Analyses of the that-trace effect have historically been divided between those that attribute the effect to constraints on the phrase structure representation and those that attribute it to constraints on linear adjacency, with some of the latter attributing it more specifically to prosodic constraints. If a prosodic approach is correct, we expect to find cases where the that-trace effect can be ameliorated by manipulating the prosody, while leaving the syntactic configuration essentially intact. We examine a prosodic account by means of carefully designed acceptability experiments in two different prosodic contexts with audio stimuli. Our results suggest the examined cases of prosodic amelioration are at best illusory. The first case, narrow contrastive focus, does increase acceptability of that-trace sentences, but this is part of a more general phenomenon in which contrastive focus improves all cases of embedded subject extraction, with or without that. The second case, contraction between that and a following auxiliary, does not appear to lead to any amelioration at all. These findings remove what would be very striking evidence in favor of a prosodic approach, but otherwise leave open the question of the proper analysis of the that-trace effect.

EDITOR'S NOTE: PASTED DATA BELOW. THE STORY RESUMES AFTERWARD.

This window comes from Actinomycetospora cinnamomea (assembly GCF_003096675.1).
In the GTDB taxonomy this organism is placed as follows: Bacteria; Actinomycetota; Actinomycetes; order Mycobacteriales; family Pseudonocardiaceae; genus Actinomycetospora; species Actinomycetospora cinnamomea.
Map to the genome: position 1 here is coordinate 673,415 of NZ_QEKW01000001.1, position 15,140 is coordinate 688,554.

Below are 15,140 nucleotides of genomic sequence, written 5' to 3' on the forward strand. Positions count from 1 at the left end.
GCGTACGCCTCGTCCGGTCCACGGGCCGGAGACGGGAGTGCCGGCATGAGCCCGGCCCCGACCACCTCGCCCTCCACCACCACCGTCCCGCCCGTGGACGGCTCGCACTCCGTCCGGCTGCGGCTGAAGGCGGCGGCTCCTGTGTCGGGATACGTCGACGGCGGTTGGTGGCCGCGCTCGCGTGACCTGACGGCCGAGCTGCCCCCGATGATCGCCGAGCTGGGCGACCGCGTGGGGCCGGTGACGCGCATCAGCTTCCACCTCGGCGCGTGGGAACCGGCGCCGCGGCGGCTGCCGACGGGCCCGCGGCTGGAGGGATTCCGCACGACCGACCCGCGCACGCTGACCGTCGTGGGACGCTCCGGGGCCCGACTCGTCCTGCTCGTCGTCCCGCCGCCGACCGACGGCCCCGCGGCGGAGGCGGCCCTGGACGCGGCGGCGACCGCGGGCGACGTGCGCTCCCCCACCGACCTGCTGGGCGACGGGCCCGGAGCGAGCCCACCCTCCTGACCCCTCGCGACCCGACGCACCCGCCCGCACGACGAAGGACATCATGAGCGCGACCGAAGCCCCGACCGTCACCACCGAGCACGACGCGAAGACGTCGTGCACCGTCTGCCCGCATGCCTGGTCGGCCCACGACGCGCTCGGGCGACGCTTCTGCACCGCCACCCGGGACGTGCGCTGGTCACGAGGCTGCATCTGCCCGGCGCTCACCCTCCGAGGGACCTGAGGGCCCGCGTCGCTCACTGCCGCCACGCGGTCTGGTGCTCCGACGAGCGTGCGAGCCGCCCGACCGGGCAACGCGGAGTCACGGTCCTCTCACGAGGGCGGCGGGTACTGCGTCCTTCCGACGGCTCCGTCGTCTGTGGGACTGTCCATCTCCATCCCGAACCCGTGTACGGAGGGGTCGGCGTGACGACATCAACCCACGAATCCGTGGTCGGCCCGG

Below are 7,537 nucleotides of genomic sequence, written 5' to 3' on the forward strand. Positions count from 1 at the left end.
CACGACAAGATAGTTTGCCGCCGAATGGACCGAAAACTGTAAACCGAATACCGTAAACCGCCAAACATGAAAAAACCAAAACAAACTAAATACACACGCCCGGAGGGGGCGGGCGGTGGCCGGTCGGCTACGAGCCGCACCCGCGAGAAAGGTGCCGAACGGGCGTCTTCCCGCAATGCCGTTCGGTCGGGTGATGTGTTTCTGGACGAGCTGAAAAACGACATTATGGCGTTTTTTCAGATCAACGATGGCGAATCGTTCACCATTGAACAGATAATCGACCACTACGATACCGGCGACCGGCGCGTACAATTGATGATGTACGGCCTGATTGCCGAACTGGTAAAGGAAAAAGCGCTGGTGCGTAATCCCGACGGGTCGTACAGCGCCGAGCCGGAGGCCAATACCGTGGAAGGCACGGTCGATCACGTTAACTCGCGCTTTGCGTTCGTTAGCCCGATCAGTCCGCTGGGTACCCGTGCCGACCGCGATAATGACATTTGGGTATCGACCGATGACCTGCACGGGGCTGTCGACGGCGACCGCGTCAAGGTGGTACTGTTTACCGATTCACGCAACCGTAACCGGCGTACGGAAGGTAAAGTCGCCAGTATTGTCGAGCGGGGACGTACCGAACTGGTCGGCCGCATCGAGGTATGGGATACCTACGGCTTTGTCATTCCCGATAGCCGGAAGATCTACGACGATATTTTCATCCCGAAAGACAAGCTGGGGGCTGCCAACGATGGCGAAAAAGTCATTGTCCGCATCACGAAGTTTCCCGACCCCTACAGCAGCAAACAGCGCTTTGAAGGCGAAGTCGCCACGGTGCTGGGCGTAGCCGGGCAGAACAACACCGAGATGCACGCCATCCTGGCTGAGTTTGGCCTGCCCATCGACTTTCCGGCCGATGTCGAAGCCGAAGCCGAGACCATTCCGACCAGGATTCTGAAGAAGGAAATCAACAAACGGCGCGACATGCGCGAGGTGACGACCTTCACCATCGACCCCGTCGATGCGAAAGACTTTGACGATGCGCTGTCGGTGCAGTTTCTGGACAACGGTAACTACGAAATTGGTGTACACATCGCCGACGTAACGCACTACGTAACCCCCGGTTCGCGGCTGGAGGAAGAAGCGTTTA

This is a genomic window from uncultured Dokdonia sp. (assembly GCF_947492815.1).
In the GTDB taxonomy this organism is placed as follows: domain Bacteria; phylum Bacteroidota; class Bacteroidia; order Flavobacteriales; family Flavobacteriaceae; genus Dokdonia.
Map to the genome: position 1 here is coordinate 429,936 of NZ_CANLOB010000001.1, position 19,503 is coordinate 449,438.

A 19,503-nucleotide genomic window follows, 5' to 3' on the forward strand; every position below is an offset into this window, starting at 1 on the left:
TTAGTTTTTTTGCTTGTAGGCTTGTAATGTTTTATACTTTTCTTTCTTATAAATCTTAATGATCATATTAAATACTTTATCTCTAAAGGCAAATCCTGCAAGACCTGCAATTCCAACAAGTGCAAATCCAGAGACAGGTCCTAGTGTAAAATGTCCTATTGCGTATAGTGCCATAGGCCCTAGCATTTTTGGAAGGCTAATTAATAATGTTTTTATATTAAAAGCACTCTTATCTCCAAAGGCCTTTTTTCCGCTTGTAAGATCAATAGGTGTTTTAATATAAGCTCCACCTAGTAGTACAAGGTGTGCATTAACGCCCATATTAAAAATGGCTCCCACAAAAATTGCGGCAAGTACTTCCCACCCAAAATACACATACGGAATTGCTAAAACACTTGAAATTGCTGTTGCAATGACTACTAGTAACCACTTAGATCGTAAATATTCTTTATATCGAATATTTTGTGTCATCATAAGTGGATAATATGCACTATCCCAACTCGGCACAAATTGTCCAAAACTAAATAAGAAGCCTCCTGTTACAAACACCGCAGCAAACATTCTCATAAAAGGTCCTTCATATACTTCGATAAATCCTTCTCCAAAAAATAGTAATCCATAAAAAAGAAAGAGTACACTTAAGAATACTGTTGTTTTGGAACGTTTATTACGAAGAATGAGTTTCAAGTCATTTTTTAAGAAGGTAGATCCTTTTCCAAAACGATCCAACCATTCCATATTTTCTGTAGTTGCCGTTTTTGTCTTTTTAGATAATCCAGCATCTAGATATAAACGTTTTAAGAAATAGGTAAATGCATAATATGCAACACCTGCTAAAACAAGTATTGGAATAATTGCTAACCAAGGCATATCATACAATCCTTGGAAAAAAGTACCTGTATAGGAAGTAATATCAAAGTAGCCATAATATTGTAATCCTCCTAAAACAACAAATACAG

Proceedings of the 33rd West Coast Conference on Formal Linguistics
edited by Kyeong-min Kim, Pocholo Umbal, Trevor Block, Queenie Chan, Tanie Cheng, Kelli Finney, Mara Katz, Sophie Nickel-Thompson, and Lisa Shorten Table of contents
ISBN 978-1-57473-469-0 library binding
viii + 426 pages
publication date: 2016
published by Cascadilla Proceedings Project, Somerville, MA, USA